Hinckley, Pine County, Minnesota,  Forest Fire Deaths, 1894

The exact origin of the fire is somewhat indefinite; the one that visited Hinckley must have started in the region south of Mission Creek. Around this little village much of the pine had been cut. There was in the hamlet twenty-six houses, a schoolhouse, a small sawmill a general store, hotel and blacksmith shop. At the time of the fire there were seventy-three people living in, and adjacent to, this village; a great number of the population were away from home, having gone to Dakota for the harvest. The people had been fighting local fires for a month. At noon, on September 1, great clouds of smoke could be seen in the southwest. By two o’clock the wind became a hurricane, and at three o’clock it was almost as dark as night. The people flocked to the store, and asked the proprietor to telegraph for a train to take them away. By this time the whole village was on fire, and the people proceeded to a potato patch in the rear of the store. For two hours they laid with their faces to the ground until the worst was over, and that night were conveyed by a work train to Pine City. Everyone lost all they had, with the exception of a few who saved a little wearing apparel, which happened to be stored away in satchels.

As early as July 16 forest fires were reported in Eastern Minnesota, section men in the employ of the railroads were set to work fighting the flames. Hundreds of tons of hay were destroyed. The fires were generally removed quite a distance from the right of way of the railroads or the habitations of the resident, and there had been no reports of any damaged buildings.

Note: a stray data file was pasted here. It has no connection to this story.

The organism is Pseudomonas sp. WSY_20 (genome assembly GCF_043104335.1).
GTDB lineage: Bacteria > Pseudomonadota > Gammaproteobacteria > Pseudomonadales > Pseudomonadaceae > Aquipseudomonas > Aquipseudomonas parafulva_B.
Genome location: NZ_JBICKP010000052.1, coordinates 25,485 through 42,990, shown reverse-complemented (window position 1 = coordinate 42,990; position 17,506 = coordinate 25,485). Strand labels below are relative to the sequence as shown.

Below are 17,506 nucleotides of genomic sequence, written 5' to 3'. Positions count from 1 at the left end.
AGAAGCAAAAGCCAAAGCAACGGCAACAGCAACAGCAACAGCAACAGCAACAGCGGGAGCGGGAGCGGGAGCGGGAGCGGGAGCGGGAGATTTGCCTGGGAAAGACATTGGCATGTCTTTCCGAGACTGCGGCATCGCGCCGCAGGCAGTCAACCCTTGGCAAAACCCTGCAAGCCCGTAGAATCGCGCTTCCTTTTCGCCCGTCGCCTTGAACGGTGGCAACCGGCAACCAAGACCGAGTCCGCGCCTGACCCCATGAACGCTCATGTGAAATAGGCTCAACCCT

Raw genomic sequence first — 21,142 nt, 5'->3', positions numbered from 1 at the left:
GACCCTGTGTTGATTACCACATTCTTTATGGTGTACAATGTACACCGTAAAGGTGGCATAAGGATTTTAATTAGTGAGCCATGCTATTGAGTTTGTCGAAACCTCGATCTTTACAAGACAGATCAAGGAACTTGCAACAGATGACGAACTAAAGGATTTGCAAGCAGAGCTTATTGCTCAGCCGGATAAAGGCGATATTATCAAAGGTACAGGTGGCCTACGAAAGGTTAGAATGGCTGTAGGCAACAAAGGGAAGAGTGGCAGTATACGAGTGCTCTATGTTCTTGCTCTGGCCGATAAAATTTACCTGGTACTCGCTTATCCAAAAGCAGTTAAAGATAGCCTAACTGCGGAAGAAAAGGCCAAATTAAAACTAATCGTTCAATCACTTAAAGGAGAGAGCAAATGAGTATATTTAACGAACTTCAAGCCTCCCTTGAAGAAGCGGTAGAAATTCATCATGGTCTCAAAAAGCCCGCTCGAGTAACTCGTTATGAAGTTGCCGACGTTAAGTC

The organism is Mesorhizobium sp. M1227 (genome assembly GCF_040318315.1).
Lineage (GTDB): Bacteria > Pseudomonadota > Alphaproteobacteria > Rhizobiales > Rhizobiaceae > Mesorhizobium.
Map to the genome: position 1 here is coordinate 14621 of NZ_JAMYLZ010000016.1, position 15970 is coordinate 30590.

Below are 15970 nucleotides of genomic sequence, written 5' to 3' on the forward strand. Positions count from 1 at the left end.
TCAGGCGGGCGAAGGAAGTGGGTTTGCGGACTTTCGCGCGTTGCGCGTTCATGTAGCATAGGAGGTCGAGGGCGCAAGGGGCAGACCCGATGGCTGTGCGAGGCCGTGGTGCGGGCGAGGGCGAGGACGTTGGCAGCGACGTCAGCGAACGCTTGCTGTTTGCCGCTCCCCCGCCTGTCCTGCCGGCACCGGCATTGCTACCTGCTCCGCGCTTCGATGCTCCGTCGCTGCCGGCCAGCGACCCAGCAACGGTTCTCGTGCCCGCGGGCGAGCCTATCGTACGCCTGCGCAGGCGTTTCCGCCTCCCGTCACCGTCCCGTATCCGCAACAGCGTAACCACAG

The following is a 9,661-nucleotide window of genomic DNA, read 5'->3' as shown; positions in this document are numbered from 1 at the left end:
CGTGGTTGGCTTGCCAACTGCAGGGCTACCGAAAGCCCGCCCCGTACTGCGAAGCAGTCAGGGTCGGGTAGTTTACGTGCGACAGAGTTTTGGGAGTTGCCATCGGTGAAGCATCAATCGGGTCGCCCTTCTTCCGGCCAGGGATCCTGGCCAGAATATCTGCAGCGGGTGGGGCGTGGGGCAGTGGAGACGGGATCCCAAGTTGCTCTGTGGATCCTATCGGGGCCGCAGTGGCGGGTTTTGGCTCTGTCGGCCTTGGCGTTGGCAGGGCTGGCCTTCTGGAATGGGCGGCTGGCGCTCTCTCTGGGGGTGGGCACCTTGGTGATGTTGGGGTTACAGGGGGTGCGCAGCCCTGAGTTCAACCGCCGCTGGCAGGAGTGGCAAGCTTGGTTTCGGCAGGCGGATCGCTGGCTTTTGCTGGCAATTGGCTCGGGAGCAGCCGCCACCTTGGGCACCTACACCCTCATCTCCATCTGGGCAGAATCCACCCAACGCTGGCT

The theory has been advanced that the origin of the fire was caused by charcoal dust and carbon being absorbed by the atmosphere, and then becoming so heated by the long continued drought, so as to produce spontaneous combustion. The basis however, of this theory is simply that persons claimed to have witnessed that the air seemed to be on fire, and that the flames made’ great leaps, often breaking out from 1,500 to 2,000 feet ahead of the foremost blaze, without any apparent cause. The survivors of the calamity, however, state that the wind was terrific and the smoke was so black and dense that it was impossible to see anything three feet away. The fact was, that for three months there had been’ a continuation of forest fires, some of which had not been properly extinguished by the fire fighters, and this, with the intense dryness, had made a regular tinder box of the accumulated debris, which igniting laid the foundation for the great conflagration.

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